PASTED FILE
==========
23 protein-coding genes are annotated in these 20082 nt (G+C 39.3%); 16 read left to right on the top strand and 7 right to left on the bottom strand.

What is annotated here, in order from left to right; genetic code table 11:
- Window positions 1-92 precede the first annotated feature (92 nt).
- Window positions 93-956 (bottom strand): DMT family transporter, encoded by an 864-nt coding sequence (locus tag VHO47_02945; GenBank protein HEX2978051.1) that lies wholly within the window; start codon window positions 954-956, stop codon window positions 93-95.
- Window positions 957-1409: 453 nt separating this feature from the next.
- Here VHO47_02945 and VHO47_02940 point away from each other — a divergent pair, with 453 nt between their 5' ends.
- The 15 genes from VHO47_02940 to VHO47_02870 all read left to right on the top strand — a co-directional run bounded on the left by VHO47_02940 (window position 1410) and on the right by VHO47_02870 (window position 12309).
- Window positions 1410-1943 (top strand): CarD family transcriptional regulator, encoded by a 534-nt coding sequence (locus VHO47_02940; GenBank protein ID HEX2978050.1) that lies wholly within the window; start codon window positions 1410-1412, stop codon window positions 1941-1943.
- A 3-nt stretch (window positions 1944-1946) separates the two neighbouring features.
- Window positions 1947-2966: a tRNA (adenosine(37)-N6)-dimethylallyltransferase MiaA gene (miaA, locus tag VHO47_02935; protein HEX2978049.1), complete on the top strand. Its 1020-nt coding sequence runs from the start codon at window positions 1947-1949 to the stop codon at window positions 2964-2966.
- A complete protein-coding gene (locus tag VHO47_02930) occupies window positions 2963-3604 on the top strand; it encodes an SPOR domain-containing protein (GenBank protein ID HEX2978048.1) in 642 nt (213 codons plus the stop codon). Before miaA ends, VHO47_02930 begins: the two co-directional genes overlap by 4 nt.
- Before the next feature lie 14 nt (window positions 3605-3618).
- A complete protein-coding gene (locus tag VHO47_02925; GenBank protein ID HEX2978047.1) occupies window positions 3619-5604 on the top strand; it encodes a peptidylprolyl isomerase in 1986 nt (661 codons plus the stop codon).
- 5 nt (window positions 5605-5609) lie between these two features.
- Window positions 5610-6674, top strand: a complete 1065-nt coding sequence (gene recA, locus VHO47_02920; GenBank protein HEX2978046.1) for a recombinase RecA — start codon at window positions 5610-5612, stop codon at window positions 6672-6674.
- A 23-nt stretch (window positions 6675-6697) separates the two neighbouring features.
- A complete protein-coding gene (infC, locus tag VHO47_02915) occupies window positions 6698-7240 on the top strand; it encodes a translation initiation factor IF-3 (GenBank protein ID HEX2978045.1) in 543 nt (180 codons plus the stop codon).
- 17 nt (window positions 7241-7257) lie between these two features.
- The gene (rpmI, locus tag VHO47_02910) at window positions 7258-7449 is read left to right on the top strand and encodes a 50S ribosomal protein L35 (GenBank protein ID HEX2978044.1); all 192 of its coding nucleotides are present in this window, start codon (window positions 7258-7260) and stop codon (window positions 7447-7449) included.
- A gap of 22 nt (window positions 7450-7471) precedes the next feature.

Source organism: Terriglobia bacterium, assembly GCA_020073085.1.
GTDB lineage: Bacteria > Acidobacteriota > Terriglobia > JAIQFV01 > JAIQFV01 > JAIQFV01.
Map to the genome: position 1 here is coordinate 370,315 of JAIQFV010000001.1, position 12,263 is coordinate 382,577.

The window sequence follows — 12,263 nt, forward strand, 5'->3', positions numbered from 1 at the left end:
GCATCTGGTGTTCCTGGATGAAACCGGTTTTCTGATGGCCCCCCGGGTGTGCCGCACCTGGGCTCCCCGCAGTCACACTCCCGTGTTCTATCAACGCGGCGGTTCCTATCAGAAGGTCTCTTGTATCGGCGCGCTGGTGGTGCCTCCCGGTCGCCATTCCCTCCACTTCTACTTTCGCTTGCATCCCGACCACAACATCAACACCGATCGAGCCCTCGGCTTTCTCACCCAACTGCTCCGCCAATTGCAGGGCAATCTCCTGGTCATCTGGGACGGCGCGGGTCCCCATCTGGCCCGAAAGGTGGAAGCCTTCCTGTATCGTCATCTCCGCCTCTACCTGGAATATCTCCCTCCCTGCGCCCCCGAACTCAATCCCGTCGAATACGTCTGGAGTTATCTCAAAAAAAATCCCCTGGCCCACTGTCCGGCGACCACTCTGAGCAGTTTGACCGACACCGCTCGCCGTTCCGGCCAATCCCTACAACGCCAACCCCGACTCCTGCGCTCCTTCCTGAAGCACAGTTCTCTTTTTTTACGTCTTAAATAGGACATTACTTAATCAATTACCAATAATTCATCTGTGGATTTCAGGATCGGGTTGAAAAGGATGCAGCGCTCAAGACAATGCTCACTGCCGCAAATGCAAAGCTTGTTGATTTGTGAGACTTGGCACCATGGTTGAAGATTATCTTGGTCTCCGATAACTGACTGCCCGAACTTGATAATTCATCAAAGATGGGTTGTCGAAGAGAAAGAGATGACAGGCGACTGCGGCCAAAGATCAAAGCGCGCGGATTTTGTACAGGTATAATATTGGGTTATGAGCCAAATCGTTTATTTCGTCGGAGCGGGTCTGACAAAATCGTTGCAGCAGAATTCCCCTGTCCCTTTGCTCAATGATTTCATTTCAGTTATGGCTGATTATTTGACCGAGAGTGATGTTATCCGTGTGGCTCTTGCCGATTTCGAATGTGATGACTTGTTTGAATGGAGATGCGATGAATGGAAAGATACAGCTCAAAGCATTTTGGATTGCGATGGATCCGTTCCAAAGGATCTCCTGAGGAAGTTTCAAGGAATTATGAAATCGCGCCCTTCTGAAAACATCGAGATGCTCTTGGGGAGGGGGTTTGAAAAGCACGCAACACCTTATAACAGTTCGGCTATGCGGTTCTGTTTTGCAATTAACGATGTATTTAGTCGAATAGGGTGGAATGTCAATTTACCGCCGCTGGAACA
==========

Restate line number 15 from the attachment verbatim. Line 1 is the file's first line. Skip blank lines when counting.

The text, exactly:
- Window positions 5610-6674, top strand: a complete 1065-nt coding sequence (gene recA, locus VHO47_02920; GenBank protein HEX2978046.1) for a recombinase RecA — start codon at window positions 5610-5612, stop codon at window positions 6672-6674.